5 Glaucoma Symptoms You Should Recognize
Glaucoma can destroy your vision without your knowing. Learn to recognize the symptoms and how to get tested so you can detect it early.
What is glaucoma?
Often the “silent thief of sight,” glaucoma typically shows no symptoms until the disease is already advanced. Any vision loss is not restorable.
“You can have a lot of damage to your eyes and not have any idea,” says Andrew Iwach, MD, a clinical spokesperson for the American Academy of Ophthalmology. “It’s a potentially blinding disease.”
About half of people who have glaucoma are completely unaware of their condition, according to the National Eye Institute. That’s why early detection is so important.
Here’s what you need to know about glaucoma and how it progresses.
Glaucoma symptoms and causes
Open-angle glaucoma is the most common type of glaucoma. Over time, it injures the optic nerve, which, in turn, can lead to blindness.
“The optic nerve is part of the visual system that carries light from the eyeball to the brain,” explains Rahul T. Pandit, MD, an associate professor of clinical ophthalmology at Blanton Eye Institute, Houston Methodist Hospital.
“Slow, progressive damage to the optic nerve is often associated with high eye pressure, which is one of the strongest risk factors.”
Here are the glaucoma symptoms, causes, and risk factors to remember.
(These are the diseases eye doctors find first.)
High eye pressure
“Glaucoma is a degenerative nerve disease and has multiple risk factors, eye pressure being one of them,” explains Peter Krall, MD, an ophthalmologist with Scripps Clinic in San Diego.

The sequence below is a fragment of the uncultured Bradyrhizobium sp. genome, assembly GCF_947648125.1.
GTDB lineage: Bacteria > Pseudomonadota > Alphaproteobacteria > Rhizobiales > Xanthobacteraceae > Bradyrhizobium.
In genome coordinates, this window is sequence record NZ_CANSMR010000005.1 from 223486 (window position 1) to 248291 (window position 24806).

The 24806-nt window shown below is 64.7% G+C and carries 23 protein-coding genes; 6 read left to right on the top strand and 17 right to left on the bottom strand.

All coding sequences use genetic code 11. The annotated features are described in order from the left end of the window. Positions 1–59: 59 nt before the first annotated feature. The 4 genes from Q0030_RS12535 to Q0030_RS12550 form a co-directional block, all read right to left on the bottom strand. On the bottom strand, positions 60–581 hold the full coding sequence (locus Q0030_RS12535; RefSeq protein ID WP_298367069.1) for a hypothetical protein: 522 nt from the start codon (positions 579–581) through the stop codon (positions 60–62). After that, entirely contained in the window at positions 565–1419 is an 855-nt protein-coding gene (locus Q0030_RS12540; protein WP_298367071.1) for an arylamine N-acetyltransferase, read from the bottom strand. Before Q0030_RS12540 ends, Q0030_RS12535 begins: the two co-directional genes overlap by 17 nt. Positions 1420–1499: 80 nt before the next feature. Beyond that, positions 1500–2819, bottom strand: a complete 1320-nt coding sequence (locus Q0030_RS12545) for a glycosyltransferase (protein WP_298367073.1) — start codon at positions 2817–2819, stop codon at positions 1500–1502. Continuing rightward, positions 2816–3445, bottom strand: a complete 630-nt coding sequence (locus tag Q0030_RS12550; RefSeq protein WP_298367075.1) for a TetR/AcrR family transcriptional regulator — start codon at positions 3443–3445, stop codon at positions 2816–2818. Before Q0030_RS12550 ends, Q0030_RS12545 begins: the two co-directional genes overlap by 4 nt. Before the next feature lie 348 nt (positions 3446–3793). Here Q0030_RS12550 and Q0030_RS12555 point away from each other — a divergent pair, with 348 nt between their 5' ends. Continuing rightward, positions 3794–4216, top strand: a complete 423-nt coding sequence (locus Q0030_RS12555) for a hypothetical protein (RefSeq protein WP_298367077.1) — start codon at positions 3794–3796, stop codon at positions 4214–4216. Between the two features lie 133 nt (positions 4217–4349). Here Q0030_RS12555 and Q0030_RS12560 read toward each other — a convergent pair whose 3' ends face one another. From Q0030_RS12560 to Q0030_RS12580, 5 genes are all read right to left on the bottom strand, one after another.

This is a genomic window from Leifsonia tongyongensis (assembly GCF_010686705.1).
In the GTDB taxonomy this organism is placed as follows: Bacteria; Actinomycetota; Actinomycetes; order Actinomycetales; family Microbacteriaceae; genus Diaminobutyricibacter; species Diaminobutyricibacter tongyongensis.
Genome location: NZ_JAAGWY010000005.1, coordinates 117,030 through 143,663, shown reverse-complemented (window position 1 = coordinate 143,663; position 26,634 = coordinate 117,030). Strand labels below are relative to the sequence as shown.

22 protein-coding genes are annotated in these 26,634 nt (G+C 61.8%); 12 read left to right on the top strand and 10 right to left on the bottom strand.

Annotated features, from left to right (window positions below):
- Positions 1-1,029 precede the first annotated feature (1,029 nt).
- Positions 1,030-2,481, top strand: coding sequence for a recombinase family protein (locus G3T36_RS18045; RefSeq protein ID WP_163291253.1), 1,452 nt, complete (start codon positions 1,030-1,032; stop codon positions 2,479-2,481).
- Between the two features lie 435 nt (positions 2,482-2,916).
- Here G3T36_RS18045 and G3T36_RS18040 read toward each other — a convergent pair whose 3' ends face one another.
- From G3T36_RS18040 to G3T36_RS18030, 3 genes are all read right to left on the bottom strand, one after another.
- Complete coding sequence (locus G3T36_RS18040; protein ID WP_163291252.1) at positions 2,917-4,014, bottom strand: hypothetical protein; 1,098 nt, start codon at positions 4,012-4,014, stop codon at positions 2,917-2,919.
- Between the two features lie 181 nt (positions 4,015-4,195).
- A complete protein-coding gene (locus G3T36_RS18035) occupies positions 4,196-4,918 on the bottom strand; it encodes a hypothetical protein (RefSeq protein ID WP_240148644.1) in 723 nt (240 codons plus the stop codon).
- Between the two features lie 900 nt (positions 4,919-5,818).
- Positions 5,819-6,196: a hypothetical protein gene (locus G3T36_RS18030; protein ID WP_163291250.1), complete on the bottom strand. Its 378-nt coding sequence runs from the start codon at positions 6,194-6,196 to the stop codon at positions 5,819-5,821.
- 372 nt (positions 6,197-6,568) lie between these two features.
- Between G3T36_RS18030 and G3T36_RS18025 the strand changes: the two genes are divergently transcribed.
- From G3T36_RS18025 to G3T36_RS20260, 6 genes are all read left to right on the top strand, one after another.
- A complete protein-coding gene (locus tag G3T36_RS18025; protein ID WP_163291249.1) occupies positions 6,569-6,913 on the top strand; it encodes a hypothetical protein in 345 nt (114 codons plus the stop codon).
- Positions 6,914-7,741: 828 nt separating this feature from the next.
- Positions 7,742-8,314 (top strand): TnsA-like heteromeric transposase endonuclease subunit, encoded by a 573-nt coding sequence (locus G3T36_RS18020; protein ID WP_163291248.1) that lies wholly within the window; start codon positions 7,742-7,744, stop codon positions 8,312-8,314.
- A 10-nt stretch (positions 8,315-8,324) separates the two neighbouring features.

“The reason we focus so much on eye pressure is that’s the one modifiable risk factor.”
Your eye produces fluid that bathes your eye with nutrients then drains out of your eye.
“In age-related glaucoma, there’s resistance to that outflow,” Dr. Krall says. “It cannot get out of the eye.”
Not all people with high eye pressure get glaucoma, and some people with normal eye pressure do get it.
Angle-closure glaucoma is another form of the disease that affects far fewer people but has acute symptoms resulting from a sudden increase in eye pressure. It needs immediate treatment.
(Here are 7 signs you’re at high risk for glaucoma.)
Loss of peripheral vision
One of the first external casualties of glaucoma is peripheral vision, which means you have trouble seeing things to the side. This happens so gradually many people don’t notice.
The problem may show up as blind spots in your peripheral vision. Some people report not seeing well or a lack of sharpness, Dr. Pandit says.
“Patients say things like, ‘I know someone is standing beside me, but I can’t see them,’ or, ‘I’m going through a doorway, and my shoulder hits it,'” notes Dr. Krall. It can also make driving dangerous.
Many people, however, don’t notice problems with peripheral vision because the central vision stays strong longer, Dr. Krall adds.
Difficulty seeing at night
Glaucoma can also affect night vision.
Not only can this also make driving dangerous, “discerning objects and detail can be extremely difficult in all low-light conditions,” says Mark Fromer, MD, an ophthalmologist with Lenox Hill Hospital in New York.
A classic example is not being able to see where you’re walking in a darkened movie theater.
It makes sense, Dr. Krall says, because the brain is not receiving all the light information it needs.